We have other laws to enact before ATI – Lubinda

We have a backlog of laws to enact before we can look at the Access to Information Bill, says Justice Minister Given Lubinda.

And Lubinda says freedom of expression has a limit.

Speaking during the World Press Freedom Day commemorations at Government Complex in Lusaka today, Lubinda said the Ministry of Justice had a backlog of laws to enact.

“Coming to Access to Information, two facts have to be noted, the constitution provides that the public service has the responsibility to produce timely and accurate information to the public. The ATI bill is underway, I know that we are all anxious to ensure that this is done away with. ATI is not for the press, but for the enhancement of living conditions for all citizens, therefore, this process should not be done tomorrow, but should have been done five years ago,” Lubinda said.

“But we have to live with the reality of living with a heavy backlog of legislation especially this past year when we were enacting the constitution. The backlog is huge, but is should not be used as an excuse to shelve the legislation of ATI bill. We are determined to come up with the ATI legislation.”

And Lubinda said freedom of expression had a limit.

“Journalists give us information on what’s going on in our community, you give a voice to the voiceless. The media exposes injustices and keeps people in decision-making positions like myself, accountable. However, I must say that freedom of expression has its limit. The privacy of others must be respected,” he said.

“If the media is abused, it can destroy nations and generations. We also know of how many characters who have worked hard to achieve in life, have been destroyed by irresponsible and malicious propaganda by the media. Some of the malice from some sections of online media are done with pure criminality under the guise of press freedom. That has to be stopped.”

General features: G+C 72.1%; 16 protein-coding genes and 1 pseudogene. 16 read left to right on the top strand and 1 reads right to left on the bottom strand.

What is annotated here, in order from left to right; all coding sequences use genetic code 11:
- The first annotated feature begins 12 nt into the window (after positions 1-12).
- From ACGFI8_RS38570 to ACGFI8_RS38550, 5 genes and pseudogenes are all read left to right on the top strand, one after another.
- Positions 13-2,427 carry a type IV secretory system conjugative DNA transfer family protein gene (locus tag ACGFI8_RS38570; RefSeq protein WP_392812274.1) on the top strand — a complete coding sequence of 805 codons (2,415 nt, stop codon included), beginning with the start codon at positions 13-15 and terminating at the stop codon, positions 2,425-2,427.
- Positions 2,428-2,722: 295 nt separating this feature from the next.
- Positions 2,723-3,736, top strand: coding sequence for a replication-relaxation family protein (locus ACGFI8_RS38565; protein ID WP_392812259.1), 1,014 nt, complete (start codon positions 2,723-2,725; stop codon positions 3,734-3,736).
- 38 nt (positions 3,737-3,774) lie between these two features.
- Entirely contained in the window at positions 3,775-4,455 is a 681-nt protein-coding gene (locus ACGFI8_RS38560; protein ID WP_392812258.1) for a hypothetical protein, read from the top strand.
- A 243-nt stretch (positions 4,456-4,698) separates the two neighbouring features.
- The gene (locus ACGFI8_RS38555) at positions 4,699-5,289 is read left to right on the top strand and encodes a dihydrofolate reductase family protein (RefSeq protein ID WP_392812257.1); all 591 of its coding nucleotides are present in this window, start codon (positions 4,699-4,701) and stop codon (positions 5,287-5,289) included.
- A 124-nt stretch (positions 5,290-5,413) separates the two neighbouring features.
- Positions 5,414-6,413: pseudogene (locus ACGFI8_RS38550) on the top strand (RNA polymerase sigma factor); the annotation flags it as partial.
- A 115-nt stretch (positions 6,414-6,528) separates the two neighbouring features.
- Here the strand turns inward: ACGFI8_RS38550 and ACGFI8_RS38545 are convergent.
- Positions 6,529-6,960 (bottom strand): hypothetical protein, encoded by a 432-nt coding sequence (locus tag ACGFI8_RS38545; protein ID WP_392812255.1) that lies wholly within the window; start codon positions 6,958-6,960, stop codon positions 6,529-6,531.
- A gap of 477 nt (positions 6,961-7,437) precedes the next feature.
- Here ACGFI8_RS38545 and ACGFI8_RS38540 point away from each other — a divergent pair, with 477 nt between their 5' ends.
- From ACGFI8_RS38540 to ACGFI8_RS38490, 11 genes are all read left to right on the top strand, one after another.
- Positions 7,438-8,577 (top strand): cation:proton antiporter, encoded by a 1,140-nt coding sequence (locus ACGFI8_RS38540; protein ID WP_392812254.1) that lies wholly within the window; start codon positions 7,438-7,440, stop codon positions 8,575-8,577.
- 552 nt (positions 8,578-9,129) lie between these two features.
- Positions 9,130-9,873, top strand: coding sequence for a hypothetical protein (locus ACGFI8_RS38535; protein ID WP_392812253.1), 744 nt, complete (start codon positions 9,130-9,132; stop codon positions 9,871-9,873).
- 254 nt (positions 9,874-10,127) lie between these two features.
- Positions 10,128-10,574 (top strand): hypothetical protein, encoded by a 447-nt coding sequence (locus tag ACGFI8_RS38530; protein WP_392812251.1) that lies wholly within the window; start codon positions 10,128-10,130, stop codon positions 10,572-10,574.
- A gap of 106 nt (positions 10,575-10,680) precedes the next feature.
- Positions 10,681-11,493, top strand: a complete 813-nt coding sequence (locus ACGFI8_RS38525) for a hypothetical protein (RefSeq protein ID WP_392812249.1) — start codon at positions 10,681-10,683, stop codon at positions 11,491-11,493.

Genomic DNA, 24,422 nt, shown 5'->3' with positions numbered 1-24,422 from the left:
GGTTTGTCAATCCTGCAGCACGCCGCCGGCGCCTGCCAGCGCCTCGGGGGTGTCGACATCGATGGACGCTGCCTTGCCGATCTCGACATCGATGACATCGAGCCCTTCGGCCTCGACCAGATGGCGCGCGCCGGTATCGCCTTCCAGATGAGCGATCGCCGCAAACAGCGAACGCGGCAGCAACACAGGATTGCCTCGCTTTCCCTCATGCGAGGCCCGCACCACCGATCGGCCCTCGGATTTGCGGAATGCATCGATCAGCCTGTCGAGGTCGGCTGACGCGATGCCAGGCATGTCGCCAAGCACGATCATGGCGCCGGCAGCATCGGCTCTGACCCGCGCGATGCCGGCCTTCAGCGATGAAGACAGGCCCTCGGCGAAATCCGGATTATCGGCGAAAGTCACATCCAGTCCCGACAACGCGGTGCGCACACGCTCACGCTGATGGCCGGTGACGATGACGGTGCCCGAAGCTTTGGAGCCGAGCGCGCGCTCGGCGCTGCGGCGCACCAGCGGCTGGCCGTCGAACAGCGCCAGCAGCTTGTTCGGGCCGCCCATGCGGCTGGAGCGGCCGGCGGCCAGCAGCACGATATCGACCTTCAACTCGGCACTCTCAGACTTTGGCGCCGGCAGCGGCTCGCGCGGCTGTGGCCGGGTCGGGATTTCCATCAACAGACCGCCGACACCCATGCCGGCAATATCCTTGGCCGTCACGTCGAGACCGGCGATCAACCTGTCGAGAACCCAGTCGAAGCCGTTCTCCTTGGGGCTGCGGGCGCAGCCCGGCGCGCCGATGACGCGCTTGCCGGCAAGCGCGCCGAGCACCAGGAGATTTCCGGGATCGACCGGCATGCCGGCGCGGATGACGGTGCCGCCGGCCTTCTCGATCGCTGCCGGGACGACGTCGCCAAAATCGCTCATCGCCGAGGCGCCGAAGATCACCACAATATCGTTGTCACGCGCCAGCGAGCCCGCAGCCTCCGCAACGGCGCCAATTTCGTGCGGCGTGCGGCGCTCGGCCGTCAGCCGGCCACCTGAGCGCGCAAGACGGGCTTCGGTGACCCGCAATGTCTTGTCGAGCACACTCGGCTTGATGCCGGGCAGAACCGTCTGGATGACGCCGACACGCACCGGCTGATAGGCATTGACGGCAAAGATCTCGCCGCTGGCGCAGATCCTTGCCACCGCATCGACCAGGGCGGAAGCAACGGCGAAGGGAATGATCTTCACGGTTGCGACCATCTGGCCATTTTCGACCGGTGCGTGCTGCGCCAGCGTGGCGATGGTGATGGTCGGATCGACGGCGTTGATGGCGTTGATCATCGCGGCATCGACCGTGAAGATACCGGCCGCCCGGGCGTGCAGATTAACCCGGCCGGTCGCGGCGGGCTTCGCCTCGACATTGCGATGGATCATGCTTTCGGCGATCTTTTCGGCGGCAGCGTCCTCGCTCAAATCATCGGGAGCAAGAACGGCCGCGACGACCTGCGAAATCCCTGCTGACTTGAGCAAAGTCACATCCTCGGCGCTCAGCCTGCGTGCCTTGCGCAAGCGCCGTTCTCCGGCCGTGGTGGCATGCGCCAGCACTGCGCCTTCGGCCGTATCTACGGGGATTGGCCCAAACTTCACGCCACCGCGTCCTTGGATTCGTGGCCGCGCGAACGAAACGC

Lubinda also observed that more and more media organisations were being registered.

“Less than a decade ago, media regulation was on the verge of being passed by your parliament, when, when the PF government was formed, we allowed the press to operate freely. The PF liberated all Media houses to belong to the self-regulatory media council. The Independent Broadcasting Authority in Zambia has witnessed an unprecedented media houses taking to the airwaves. In 2011, we had less than 50 radio, today we have 110. We previously had on three credible TV stations, today we have more than 40 with more to come,” Lubinda said.

“All discerning people will agree with me that the government of Edgar Lungu is a champion of freedom of the press. That is why we gave a YES vote to the Referendum because we wanted the Bill of Rights to guarantee the right for freedom of the media. Although the Referendum failed, the triumph of President Lungu must give you hope that not all is lost, as he remains committed to ensuring a free environment for the press to operate in.”

He also said government did not condone attacks on journalists.

“Your government does not condone the abuse of journalists, if it has not been done enough, I would like to say here that we condemn hooligans from political party cadres who attacks journalists as they conduct their duty. All those media houses which had their license revoked, confessed that they offended the conditions under which their licenses were given. Should ZRA be restrained from collecting taxes which will provide water to the people of Shang’ombo simply because those taxes are owed by private media?” asked Lubinda.

         

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